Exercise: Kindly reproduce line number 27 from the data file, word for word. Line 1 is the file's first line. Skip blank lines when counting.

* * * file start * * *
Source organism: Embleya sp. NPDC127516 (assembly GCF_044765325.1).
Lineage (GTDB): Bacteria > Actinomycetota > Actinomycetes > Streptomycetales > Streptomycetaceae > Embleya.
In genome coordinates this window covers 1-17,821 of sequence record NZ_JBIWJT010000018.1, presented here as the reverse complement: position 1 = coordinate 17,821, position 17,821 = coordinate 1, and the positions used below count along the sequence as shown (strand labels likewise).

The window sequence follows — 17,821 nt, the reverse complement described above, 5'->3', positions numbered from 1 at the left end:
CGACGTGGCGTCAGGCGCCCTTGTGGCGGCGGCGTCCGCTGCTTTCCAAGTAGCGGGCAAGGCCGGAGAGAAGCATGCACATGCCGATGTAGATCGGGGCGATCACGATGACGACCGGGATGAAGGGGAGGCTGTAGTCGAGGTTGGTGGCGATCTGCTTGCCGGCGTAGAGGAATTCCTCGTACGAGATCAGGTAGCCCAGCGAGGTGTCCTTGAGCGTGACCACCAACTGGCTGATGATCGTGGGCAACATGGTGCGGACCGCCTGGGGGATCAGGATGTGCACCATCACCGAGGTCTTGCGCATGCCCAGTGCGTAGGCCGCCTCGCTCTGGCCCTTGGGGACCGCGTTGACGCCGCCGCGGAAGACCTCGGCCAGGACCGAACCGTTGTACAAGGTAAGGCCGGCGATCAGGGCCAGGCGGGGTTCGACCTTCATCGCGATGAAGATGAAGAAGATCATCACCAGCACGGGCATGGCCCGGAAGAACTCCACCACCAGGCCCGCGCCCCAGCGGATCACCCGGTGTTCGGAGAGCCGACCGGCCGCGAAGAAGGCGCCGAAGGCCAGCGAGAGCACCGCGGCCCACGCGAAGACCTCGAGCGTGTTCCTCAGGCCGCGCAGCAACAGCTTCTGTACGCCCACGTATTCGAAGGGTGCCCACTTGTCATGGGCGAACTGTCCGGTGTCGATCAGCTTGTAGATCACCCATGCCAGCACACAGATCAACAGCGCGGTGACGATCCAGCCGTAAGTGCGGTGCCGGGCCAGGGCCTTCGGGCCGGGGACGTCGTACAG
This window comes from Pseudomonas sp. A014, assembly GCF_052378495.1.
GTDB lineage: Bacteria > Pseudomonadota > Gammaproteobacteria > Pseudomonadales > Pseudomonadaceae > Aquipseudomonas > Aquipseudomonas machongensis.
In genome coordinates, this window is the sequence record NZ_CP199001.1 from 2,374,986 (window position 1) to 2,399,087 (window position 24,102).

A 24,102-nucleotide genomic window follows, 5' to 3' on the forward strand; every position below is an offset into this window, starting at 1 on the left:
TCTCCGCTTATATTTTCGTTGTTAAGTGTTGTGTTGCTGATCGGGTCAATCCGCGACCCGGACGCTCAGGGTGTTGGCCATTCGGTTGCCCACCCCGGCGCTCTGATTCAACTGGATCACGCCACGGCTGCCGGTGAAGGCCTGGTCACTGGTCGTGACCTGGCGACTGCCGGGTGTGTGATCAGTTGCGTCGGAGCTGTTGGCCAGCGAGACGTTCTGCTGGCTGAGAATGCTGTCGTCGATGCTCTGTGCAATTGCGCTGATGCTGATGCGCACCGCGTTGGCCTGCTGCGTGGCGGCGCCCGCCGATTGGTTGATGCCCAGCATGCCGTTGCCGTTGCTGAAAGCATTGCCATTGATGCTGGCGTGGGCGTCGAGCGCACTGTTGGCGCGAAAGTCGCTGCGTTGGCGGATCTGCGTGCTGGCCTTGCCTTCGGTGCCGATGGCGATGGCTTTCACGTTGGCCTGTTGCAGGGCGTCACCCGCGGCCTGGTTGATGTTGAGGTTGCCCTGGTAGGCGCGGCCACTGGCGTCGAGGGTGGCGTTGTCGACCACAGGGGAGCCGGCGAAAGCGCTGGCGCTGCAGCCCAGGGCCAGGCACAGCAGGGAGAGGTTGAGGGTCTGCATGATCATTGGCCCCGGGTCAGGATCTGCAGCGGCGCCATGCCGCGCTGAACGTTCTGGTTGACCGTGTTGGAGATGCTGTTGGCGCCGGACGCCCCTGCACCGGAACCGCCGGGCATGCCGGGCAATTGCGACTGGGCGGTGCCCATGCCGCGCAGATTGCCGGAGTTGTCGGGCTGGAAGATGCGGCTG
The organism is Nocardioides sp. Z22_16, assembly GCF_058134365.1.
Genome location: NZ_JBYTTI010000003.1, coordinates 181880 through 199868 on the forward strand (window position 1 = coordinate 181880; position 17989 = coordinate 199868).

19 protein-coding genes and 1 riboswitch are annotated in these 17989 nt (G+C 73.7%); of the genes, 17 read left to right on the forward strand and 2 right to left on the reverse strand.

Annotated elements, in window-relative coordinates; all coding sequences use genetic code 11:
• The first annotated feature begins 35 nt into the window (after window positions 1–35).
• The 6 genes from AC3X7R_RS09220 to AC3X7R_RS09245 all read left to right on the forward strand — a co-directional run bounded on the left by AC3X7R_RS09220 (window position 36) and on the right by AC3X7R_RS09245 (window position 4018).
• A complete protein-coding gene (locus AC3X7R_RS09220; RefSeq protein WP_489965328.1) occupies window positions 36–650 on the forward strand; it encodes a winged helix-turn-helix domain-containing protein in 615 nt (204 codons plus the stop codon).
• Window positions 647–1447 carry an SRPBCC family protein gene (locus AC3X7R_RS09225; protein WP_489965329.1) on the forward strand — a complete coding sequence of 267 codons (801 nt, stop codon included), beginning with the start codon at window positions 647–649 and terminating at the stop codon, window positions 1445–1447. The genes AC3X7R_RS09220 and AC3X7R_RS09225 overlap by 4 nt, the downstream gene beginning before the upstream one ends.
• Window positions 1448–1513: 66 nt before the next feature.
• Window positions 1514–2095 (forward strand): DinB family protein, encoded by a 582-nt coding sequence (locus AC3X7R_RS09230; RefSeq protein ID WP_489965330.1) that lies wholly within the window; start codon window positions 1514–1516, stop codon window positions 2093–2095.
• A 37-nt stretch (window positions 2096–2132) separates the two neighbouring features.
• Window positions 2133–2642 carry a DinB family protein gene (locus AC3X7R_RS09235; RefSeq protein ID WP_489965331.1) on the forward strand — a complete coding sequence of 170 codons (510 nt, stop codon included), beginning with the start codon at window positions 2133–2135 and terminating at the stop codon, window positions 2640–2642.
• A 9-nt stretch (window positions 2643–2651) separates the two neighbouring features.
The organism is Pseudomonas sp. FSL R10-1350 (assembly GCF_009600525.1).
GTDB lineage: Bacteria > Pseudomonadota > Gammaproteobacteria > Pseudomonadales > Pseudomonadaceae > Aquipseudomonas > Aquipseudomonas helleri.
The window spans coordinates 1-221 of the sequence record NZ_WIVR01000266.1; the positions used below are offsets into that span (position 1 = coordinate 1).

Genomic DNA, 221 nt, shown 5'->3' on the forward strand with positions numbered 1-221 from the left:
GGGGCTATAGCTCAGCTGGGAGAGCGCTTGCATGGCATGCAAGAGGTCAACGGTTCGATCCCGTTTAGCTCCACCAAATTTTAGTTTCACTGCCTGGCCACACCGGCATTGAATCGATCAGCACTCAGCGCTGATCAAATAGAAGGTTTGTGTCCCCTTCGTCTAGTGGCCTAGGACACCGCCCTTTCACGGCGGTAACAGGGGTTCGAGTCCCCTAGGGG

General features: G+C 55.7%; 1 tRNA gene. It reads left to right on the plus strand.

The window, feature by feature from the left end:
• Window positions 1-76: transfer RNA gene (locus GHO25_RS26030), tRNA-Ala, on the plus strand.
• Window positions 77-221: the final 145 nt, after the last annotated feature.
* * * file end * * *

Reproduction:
Genomic DNA, 221 nt, shown 5'->3' on the forward strand with positions numbered 1-221 from the left: